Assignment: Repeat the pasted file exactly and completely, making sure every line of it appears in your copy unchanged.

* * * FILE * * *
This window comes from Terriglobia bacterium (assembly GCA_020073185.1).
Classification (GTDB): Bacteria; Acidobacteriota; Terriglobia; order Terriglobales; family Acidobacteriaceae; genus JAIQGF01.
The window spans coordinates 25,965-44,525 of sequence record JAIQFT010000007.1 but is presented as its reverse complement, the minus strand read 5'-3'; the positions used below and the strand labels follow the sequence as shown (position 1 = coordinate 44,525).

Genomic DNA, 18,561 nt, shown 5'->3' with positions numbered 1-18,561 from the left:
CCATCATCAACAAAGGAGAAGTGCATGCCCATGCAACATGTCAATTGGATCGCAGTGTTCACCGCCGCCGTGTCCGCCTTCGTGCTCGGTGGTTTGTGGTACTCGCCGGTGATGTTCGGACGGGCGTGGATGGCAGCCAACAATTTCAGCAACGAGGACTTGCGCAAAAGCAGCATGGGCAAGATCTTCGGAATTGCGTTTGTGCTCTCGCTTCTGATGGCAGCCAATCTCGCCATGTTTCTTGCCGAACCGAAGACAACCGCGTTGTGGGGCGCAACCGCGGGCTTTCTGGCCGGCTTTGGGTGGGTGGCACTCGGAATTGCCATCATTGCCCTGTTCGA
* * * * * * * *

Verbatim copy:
This window comes from Terriglobia bacterium (assembly GCA_020073185.1).
Classification (GTDB): Bacteria; Acidobacteriota; Terriglobia; order Terriglobales; family Acidobacteriaceae; genus JAIQGF01.
The window spans coordinates 25,965-44,525 of sequence record JAIQFT010000007.1 but is presented as its reverse complement, the minus strand read 5'-3'; the positions used below and the strand labels follow the sequence as shown (position 1 = coordinate 44,525).

Genomic DNA, 18,561 nt, shown 5'->3' with positions numbered 1-18,561 from the left:
CCATCATCAACAAAGGAGAAGTGCATGCCCATGCAACATGTCAATTGGATCGCAGTGTTCACCGCCGCCGTGTCCGCCTTCGTGCTCGGTGGTTTGTGGTACTCGCCGGTGATGTTCGGACGGGCGTGGATGGCAGCCAACAATTTCAGCAACGAGGACTTGCGCAAAAGCAGCATGGGCAAGATCTTCGGAATTGCGTTTGTGCTCTCGCTTCTGATGGCAGCCAATCTCGCCATGTTTCTTGCCGAACCGAAGACAACCGCGTTGTGGGGCGCAACCGCGGGCTTTCTGGCCGGCTTTGGGTGGGTGGCACTCGGAATTGCCATCATTGCCCTGTTCGA